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Want to go viral? Influencers won’t be much help if you’re trying to spread a complex idea

Research from the University of Pennsylvania finds that new and provocative ideas emerge at the edge of networks, from people with fewer contacts and little obvious pull.

Want to go viral? Influencers won’t be much help if you’re trying to spread a complex idea
[Photo: Prateek Katyal/Unsplash]
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Marketing and public relations gospel has long banked on the idea that simply reaching the well-connected people at the centers of social networks will create success. If you can just get your brilliant innovation to Kevin Bacon, then virality and riches will follow, right?

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Wrong, say social network researchers at the University of Pennsylvania, who have found that influencers are rather impotent when it comes to changing the behavior and beliefs of others, and might be detrimental to some messaging.

It comes down to the fact that people only adopt complex information from influencers whose beliefs they support. For example, say you’re not a fan of the Kardashians. Because of this, your perception of any idea they support will be tarnished. Multiply that by tens of millions of people.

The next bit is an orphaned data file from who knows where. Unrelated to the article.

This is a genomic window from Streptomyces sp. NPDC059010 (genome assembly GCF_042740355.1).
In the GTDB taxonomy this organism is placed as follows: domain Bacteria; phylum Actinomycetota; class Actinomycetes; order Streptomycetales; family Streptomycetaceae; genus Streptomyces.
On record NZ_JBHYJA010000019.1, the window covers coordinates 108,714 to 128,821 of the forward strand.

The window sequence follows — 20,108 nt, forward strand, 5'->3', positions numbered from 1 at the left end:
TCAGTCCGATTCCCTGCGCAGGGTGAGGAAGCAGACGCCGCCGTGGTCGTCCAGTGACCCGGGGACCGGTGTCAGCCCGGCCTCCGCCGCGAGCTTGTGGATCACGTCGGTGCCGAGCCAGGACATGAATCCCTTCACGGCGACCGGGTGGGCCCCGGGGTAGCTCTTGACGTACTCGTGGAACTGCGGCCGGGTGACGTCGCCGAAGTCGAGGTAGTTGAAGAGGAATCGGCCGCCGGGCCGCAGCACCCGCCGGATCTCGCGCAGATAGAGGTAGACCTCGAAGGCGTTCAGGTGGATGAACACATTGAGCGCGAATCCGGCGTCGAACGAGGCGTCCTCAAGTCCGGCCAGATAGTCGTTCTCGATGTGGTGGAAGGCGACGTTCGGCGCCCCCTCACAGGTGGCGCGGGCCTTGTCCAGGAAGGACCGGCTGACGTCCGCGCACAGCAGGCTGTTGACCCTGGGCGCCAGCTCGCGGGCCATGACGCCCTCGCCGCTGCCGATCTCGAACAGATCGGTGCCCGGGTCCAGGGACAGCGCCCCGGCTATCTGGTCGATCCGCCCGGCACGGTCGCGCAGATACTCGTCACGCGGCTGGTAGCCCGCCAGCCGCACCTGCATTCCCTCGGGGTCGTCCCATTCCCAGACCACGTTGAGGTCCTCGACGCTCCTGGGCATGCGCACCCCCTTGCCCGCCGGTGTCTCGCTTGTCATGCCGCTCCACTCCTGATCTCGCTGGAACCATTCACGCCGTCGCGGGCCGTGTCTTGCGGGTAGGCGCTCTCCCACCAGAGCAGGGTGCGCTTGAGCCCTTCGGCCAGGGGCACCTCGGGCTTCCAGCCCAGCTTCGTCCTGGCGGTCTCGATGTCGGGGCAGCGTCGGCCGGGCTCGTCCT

Surprisingly, the researchers discovered that new and provocative ideas emerge at the edge of networks, from people with fewer contacts and little obvious pull. “Our big discovery is that every network has a hidden social cluster in the outer edges that is perfectly poised to increase the spread of a new idea by several hundred percent,” says lead author Damon Centola, a sociologist at the University of Pennsylvania. “These social clusters are ground zero for triggering tipping points in society.”

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This is true of spreading anything that might require a few sentences to explain, such as health behaviors, social movements, and political memes.

This is not to say that influencers are devoid of influence. The study finds that influencers are indeed influential in spreading lightweight trivial stories such as gossip.

“The more uncertain people were about a new idea, the more that social influence moved to the people who only had parochial connections, rather than people with many far-reaching social connections,” says coauthor Douglas Guilbeault, a professor of management at the Haas School of Business at the University of California at Berkeley. “The people in the edges of the network suddenly had the greatest influence across the entire community.”

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In fact, the center of the network actually shifts depending on what is spreading. You’ve often seen this in action in celebrity culture: Do mainstream Hollywood stars push cutting-edge ideas? Nope. But your vegan friend who goes to Burning Man? Yep.

The research appears this week in Nature Communications.